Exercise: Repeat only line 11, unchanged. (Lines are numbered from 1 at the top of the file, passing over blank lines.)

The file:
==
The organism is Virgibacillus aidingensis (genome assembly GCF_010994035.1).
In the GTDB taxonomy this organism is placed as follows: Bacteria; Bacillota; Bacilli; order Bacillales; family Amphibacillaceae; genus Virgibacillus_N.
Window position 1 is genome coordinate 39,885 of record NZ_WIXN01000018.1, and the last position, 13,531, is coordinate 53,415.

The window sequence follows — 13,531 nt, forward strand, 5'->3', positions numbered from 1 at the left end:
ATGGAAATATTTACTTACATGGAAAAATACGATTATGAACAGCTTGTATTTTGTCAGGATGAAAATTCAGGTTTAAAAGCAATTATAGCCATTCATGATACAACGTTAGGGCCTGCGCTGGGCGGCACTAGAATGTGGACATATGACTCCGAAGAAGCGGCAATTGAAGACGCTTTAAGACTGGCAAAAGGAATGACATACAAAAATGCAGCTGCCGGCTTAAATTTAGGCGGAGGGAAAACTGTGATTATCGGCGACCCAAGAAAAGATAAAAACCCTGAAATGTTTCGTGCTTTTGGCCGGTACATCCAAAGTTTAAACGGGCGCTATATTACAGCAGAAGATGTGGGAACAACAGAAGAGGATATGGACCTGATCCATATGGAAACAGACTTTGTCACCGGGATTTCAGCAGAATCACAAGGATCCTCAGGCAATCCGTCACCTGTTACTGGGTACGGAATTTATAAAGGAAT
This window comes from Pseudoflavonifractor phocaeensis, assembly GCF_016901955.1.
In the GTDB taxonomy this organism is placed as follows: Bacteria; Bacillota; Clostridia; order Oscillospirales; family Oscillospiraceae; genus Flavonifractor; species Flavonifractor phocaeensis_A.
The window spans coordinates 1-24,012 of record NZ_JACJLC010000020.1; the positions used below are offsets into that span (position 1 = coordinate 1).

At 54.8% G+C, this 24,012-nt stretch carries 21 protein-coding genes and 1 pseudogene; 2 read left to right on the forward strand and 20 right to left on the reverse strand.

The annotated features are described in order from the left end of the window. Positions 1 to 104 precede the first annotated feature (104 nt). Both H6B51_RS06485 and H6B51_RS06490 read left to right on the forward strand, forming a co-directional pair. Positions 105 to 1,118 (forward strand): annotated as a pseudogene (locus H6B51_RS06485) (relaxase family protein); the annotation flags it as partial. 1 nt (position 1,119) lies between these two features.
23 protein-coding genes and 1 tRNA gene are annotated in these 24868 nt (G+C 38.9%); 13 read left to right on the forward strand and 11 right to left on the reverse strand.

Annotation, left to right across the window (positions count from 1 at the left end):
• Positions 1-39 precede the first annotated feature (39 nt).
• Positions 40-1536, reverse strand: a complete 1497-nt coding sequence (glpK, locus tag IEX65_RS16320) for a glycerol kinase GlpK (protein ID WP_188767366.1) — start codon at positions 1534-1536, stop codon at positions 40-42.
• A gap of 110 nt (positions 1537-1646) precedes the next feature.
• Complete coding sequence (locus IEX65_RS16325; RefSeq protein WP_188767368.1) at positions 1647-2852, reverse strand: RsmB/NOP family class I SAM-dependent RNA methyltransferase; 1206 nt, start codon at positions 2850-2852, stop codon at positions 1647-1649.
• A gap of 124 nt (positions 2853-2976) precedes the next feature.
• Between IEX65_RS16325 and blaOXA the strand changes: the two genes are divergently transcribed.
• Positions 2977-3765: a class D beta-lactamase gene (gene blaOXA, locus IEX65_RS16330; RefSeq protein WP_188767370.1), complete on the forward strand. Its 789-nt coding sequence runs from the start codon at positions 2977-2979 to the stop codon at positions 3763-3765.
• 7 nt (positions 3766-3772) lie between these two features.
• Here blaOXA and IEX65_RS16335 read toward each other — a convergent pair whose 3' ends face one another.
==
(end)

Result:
23 protein-coding genes and 1 tRNA gene are annotated in these 24868 nt (G+C 38.9%); 13 read left to right on the forward strand and 11 right to left on the reverse strand.